December 3, 2013 § 2 Comments
November 22, 2013 § 2 Comments
My oh my, the holiday season is fast approaching! I’m super excited because this year will be the first time in 5 years that I will spend Thanksgiving at home with my family in Kansas. I’ve had two Thanksgivings in Seoul, one while visiting my cousin in Italy, and last year I was at a home stay high up in the Andes in Peru. I have a lot in my life to be thankful for, especially my friends and family around the world, and the opportunities I’ve had and will have to travel.
November 13, 2013 § Leave a Comment
Choosing colors is one of my favorite aspects of creating art, and over time I’ve amassed a bounty of resources to enable this obsession. My favorite are my color collage sketchbooks (seen above). Sometimes I leave pages unfinished for weeks or months before finding the right color combination to complete the collages. Having these is like having a secret stash of mood boards at the ready! I also love to go through my old photos on flickr for good color palettes, as well as browse Pinterest for inspiration. I always take in a lot of color inspiration for each project, but in the end, I can usually find one or two images that really hit the mark, color wise. From there I work out a basic palette and adjust as I go. Below are a few of my favorite color palettes, side by side with patterns I made with them:
Of course, there’s lots of other great resources on the web, which I use regularly. ColourLovers, Kuler, and Color Collective are a few of my favorites. I also love flipping trough the inspiration books in the paint section of my local hardware store, leafing through my Pantone book, and checking out art books from the library for further inspiration. There’s no end to the color love here!
November 6, 2013 § Leave a Comment
As a designer, I’m naturally interested in following the trends that come and go in fashion, home decor and other arenas of product design and popular culture. This subject comes up often on designers’ blogs and pinterest boards – what are the colors for next spring? What holiday motif will all the big retailers be shopping for? As I immerse myself more and more into the world of fashion, trends, and Pantone colors of the year I get more and more interested in the trends behind the trends – the actual reasons why so many of us seem to gravitate toward the same colors, patterns, and images at a certain time. It might be possible that sometimes a trend is simply a popular thing and people like it because it’s popular, but I do believe that sometimes trends in design arise from forces in society, politics, the economy and world events.
One trend that’s close to my heart right now both visually and socially is the embrace of global patterns and designs. This includes so-called ‘tribal’ patterns, ikat, paisley, Japanese washi tape, and Russian needlepoint, and Mexican day of the dead and papel picado. I think it’s so interesting how all of these trends all seem to be popular all at once, and seem to be taking over all levels of retail and product categories:
Trend Tablet refers to this trend to draw inspiration from all places and movements in history as “Nomadism.” I’m no trend forcaster, but I consider myself a bit of a nomad and I wanted to write a bit about my insights into this trend. As it turns out, I’m also being inspired by all places and moments in history at once! (yikes. hard to know what to make first!)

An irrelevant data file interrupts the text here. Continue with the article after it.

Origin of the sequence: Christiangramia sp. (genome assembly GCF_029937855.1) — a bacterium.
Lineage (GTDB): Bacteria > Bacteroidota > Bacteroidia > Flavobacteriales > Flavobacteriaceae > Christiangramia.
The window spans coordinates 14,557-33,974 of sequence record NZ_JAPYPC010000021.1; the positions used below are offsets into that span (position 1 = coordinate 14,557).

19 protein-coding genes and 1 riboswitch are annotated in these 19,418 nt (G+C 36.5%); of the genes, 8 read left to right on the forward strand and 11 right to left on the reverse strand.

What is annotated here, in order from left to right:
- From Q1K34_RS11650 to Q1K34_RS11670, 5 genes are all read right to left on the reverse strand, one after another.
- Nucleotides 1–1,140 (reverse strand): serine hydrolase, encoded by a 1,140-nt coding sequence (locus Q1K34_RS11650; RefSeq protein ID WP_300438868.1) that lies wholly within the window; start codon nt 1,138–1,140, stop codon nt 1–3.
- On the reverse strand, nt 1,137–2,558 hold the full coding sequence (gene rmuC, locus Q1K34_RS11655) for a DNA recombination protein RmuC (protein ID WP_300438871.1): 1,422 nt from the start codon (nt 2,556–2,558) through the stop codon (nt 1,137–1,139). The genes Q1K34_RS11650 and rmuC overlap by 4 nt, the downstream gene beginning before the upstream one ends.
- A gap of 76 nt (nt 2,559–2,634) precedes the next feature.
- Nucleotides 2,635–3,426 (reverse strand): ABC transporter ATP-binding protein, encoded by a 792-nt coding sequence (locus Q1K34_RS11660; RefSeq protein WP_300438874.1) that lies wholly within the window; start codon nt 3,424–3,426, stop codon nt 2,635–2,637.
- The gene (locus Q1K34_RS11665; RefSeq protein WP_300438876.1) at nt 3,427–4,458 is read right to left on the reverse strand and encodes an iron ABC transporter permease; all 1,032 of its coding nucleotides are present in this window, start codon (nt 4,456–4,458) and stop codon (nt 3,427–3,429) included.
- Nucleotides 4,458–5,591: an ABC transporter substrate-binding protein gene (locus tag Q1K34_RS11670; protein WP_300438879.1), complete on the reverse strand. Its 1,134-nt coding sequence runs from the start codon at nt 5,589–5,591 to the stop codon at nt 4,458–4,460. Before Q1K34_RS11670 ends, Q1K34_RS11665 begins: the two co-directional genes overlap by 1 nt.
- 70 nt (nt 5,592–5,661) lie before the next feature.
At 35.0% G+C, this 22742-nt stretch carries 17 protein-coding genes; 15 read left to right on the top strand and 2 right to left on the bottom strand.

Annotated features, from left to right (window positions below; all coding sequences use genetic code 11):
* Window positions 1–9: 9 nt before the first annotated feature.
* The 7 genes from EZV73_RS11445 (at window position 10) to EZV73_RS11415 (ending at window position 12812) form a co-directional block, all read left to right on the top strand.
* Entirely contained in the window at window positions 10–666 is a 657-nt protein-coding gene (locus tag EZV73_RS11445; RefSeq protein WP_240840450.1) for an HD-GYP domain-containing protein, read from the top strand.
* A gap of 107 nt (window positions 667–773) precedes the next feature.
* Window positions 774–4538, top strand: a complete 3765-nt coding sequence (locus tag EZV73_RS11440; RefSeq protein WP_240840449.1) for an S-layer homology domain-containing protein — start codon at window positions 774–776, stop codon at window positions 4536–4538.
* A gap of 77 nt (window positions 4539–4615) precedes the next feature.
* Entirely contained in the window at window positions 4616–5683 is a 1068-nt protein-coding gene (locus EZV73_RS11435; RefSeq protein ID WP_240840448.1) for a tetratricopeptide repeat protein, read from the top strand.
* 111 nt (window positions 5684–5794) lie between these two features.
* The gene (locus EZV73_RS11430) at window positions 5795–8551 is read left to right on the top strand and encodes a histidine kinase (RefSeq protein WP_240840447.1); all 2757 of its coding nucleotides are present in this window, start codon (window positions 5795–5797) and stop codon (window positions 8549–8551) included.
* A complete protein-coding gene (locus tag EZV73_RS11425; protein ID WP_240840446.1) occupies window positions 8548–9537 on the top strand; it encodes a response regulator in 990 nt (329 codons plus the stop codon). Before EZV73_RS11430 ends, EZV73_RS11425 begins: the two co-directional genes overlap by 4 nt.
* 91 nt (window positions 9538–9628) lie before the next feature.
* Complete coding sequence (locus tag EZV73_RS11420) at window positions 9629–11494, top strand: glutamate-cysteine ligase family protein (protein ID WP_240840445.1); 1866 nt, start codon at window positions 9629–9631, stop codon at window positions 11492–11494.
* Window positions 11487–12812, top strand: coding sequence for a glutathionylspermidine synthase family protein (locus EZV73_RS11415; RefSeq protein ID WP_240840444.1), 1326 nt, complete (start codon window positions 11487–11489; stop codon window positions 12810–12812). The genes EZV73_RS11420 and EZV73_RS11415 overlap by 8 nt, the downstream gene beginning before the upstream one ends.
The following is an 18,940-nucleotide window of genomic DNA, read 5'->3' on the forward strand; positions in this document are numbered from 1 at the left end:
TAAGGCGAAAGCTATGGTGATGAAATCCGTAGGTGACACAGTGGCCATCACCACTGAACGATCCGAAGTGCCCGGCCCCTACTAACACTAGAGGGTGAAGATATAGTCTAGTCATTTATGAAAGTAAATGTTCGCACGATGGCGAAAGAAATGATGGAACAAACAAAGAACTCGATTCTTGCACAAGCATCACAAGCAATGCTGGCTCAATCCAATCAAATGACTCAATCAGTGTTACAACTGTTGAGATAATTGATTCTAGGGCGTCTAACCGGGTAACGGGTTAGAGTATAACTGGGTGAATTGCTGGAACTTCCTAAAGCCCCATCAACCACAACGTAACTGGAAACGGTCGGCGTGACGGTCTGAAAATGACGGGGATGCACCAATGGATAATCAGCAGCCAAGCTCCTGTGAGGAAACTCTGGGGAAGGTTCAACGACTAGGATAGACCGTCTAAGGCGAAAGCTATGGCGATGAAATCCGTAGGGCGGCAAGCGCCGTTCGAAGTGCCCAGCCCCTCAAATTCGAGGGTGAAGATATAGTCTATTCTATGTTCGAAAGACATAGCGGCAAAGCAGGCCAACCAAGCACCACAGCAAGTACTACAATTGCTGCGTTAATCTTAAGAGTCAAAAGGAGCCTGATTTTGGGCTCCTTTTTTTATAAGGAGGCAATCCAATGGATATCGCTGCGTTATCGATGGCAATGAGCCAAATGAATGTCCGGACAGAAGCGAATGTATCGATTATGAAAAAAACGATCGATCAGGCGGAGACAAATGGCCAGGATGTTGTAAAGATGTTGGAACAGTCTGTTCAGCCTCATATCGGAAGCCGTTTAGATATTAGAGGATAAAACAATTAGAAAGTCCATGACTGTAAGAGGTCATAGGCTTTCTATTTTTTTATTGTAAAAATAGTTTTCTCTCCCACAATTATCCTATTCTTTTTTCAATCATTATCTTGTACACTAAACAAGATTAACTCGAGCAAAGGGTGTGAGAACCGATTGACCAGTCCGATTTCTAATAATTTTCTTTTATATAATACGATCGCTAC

I really believe that an increased interest in global/tribal designs stems from increasing global travel, both by Americans to other places and by global citizens to America. Here in America, it gets easier and easier to find global cuisines, music, dance, sports, and festivals all the time. This gives consumers a chance to have their interest be piqued by new, exciting colors and patters. Conversely, it is easier to travel abroad than it’s ever been, and there’s more and more reasons to travel abroad. As I myself experienced, many people struggling in a weak economy find they can get more lucrative jobs abroad.
In addition, I think this trend reflects the fact that many young people (Millennials, I suppose) are placing a higher value on experiences over physical possessions. There’s a lot of griping about how Millennials (of which I am one) are taking too long to buy houses and cars and establish settled lives. I feel very strongly that this has to do with many of us wanting to invest in experiences first, travel the world, and gain perspectives on other ways of life. Okay, and escape for a bit. And see a whole lot of beautiful things.
In short, I think the desire to travel around the world is very similar to the desire to surround yourself with designs from around the world – it’s a desire to continually gain perspective, seek new experiences, and appreciate diversity.
Do you have any global or tribal trends you’re in love with? Does that have anything to do with your travel or cultural experiences? I’d love to hear about it!
October 30, 2013 § 1 Comment
Well well! It looks like it’s time for one of my trademark belated blog posts. Back in early August, I moved to a new house with Smashotron Scott. Definitely one of the best things about this new arrangement is that now, for the first time EVER, I have a dedicated studio space that I don’t also sleep in! That’s right, I can close the door on my drawing table and computer and not feel like they are looking at me in the night. Won’t you join me for a tour?